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Charges against mob boss show Mafia alive and well in New York

NEW Yorkers have been given a rude awakening to the continued presence of the Mafia in their midst with the arrest of Danny "the Lion" Leo, the reputed boss of the city's most powerful crime family.

Many had assumed the tide of prosperity pouring through New York had washed away the Mafia clans who once terrorised their city.

Instead, it appears the mafia is very much alive.

Prosecutors say that Leo, 65, arrested on charges of loan sharking and extortion, is head of the powerful Genovese family, one of the so-called "five families" that ruled the Mafia in New York for half a century.

"Two hundred or so members of this violent, ruthless criminal organisation can only commit acts of violence with the approval of the acting boss," said Eric Snyder, the assistant US attorney. "That's the type of power he holds."

Leo's indictment reads like pages from Mario Puzo's bestseller The Godfather. There are "soldiers", the hit men, "capos" or captains, and defendants with colourful nicknames. Prosecutors claim that Leo's right-hand man is "Fat Charlie" Salzano, a 26 stone enforcer caught on wiretaps threatening to shoot his victims.

Leo has been charged with conspiring to demand $250,000 (125,000) protection from a Harlem taxi company owner, with Salzano promising in the wiretap evidence that he will "turn you out" if the money is not paid.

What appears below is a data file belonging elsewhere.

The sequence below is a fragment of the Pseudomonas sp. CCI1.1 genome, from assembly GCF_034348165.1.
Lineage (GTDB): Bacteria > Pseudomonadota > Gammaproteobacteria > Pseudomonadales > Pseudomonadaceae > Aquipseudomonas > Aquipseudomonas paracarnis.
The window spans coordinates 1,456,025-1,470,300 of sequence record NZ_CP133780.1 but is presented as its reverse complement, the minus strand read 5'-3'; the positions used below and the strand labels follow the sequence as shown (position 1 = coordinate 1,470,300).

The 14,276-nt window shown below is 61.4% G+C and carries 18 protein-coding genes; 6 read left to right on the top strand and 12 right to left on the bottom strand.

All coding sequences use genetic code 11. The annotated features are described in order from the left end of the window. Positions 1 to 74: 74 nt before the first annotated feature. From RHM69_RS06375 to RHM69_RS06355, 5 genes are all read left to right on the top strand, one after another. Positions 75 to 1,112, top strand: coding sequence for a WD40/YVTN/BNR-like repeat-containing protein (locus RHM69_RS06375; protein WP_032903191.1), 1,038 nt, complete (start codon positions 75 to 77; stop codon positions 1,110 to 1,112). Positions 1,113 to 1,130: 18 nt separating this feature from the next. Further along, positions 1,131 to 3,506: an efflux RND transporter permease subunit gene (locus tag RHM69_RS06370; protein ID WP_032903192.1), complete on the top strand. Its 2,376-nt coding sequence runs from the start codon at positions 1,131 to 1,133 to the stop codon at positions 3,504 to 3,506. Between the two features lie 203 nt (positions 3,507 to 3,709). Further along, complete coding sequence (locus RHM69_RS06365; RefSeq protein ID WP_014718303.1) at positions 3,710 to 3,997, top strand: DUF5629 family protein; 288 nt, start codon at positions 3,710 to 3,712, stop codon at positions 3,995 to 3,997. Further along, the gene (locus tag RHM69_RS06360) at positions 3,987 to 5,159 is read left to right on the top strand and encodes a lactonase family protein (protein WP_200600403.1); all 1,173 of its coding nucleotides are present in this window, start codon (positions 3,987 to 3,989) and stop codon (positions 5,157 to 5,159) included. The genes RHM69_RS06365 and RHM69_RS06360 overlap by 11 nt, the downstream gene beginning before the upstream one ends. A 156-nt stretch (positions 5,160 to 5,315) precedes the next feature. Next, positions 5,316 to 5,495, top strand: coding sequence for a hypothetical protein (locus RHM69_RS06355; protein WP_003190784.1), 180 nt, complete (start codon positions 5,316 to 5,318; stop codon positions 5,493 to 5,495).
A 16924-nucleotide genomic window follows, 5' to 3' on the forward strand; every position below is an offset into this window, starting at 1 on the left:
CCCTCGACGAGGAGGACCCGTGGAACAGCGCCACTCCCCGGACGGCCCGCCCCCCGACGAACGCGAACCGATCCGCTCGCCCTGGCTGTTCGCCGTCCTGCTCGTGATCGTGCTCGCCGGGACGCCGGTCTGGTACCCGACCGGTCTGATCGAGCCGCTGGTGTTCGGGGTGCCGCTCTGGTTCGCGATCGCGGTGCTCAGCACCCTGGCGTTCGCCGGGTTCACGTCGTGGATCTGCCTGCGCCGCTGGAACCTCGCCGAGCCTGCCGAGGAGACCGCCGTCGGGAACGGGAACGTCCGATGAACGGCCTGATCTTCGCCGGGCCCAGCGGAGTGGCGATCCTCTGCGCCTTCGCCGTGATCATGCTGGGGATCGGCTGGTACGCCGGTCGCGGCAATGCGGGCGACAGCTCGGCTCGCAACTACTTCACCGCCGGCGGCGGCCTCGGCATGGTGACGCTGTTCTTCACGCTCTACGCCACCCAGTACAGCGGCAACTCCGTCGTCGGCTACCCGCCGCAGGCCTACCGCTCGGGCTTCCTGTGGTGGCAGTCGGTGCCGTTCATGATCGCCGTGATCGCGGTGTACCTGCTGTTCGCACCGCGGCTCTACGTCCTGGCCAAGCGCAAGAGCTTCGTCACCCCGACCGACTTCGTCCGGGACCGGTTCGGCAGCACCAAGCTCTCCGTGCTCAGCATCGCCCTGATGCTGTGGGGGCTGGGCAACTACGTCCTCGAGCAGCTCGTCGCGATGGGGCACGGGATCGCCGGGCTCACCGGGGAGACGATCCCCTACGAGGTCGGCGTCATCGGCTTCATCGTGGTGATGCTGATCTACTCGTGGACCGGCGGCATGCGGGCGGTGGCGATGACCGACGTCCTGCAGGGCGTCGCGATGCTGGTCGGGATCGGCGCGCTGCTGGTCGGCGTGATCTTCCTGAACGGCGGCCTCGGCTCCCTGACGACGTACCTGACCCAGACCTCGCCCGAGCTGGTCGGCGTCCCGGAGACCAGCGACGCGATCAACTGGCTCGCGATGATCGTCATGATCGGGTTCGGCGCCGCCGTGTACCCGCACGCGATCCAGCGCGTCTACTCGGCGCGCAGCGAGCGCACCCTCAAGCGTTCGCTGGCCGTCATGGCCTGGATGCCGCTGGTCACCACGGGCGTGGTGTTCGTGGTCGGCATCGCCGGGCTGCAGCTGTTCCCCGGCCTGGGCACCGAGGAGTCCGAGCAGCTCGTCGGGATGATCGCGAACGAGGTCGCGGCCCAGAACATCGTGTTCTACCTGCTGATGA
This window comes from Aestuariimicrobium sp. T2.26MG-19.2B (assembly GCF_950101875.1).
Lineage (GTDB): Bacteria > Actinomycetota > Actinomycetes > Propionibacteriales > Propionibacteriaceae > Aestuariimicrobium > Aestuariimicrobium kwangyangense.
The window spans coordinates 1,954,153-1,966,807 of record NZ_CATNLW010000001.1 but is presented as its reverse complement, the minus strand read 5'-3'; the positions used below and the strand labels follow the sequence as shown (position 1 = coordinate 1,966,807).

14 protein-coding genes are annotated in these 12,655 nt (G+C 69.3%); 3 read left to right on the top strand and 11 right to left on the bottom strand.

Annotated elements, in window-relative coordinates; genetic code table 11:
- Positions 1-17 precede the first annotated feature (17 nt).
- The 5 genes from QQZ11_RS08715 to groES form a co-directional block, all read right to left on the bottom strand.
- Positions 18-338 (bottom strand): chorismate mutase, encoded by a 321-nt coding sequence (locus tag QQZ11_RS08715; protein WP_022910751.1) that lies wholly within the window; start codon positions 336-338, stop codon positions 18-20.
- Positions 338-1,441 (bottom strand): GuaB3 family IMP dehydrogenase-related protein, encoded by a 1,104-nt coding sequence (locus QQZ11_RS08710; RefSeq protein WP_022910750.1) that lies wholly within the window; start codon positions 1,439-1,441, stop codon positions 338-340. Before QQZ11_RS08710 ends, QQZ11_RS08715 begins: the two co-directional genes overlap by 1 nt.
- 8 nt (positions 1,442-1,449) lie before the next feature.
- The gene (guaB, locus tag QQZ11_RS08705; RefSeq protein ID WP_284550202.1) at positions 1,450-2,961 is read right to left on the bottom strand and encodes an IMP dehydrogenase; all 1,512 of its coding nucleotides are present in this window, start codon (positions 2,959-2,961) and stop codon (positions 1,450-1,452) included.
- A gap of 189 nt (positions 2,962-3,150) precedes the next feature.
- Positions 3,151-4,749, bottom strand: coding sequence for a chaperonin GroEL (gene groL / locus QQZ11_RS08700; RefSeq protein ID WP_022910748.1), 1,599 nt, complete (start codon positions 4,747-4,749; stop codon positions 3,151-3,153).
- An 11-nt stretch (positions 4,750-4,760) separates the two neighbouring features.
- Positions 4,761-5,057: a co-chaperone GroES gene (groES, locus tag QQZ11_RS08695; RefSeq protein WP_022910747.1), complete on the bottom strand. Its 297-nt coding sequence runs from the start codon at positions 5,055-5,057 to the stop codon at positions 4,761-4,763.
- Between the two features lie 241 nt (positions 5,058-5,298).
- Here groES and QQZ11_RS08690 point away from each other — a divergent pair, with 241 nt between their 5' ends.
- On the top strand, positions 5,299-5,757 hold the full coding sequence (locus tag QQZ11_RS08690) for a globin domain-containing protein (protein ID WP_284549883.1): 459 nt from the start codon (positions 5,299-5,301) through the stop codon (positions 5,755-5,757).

Leo, who lives in a 1 million mansion in New Jersey, across the Hudson River from New York, insists he is innocent, pleading not guilty to all charges.

His supporters point to his almost unblemished criminal record: he has a single conviction, 25 years ago, for contempt of court when he refused to testify in a murder trial.

But prosecutors say he is proof of the continuing existence, and prosperity, of arguably the biggest and most successful criminal organisation in history - the infamous five families.

They were first revealed to the world in evidence in a 1959 investigation. The five families had been set up before the Second World War as an arrangement whereby the city's crime gangs attempted to rationalise their organisations. Killings of justice officials were banned, a "commission" set up to regulate disputes, and the omerta, the Sicilian vow of silence, was cemented in place with a promise of execution against any member breaking it.

The Genovese family, named after its founder, Vito Genovese, was arguably the most powerful, smashing its way to the top by bringing mass heroin smuggling to the United States.

Leo is accused of taking the mantle of leader from the former Genovese boss Vincent "the Chin" Gigante. When Gigante died in prison two years ago many assumed that his "family" - actually a grouping of several families - would plough their money into legal enterprises and leave the gangster life to the newer, hungrier, gangs from Russia and Central America.

Leo's arrest comes a fortnight after the justice department announced a separate trial of two men accused of being from the same crime family, charged with conspiracy to murder.

And New Yorkers are waiting to see if it will mark the start of a new campaign by the authorities against organised crime.

Mr Synder insists that the Mafia remains potent and that the trial will expose the hold that criminal gangs - effectively a 50 billion industry - have in the US.

 
 
 

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